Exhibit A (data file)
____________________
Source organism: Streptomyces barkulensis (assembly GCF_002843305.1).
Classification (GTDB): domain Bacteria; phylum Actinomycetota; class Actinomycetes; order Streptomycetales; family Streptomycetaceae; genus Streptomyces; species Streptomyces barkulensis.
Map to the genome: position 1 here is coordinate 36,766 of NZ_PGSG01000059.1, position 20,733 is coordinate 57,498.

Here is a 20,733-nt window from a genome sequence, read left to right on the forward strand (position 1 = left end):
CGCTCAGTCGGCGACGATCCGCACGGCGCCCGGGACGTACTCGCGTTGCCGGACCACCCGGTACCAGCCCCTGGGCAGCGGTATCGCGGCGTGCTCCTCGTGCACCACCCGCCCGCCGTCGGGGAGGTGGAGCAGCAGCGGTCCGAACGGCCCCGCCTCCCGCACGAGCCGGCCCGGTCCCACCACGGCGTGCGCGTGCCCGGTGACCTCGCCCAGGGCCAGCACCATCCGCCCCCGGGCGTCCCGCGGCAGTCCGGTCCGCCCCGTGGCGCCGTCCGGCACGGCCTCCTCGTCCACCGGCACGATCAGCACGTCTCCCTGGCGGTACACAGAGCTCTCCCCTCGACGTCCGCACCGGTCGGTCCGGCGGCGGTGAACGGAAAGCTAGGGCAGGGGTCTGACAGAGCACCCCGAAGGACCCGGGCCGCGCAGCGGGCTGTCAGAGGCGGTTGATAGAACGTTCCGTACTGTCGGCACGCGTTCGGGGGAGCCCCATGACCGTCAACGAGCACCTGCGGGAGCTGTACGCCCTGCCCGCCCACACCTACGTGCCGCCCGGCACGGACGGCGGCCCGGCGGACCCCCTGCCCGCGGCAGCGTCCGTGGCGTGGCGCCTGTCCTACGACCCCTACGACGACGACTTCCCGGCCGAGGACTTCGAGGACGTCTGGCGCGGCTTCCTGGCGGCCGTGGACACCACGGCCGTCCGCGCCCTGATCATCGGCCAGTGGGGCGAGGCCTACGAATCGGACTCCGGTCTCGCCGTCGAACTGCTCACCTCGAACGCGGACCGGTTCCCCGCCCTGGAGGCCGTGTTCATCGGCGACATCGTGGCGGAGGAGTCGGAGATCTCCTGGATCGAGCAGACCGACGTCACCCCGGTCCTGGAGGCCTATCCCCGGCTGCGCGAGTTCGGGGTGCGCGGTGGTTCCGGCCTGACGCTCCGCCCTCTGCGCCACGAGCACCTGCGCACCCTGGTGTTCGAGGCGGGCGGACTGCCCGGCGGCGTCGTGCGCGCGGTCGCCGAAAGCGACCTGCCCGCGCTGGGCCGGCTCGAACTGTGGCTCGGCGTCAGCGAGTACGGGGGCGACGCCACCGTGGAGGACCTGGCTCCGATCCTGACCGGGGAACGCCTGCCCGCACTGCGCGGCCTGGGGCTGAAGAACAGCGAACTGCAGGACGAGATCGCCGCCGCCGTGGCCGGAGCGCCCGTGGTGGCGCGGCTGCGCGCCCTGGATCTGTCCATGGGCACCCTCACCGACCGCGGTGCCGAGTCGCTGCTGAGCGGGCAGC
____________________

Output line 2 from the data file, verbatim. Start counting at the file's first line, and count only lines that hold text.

Classification (GTDB): domain Bacteria; phylum Actinomycetota; class Actinomycetes; order Streptomycetales; family Streptomycetaceae; genus Streptomyces; species Streptomyces barkulensis.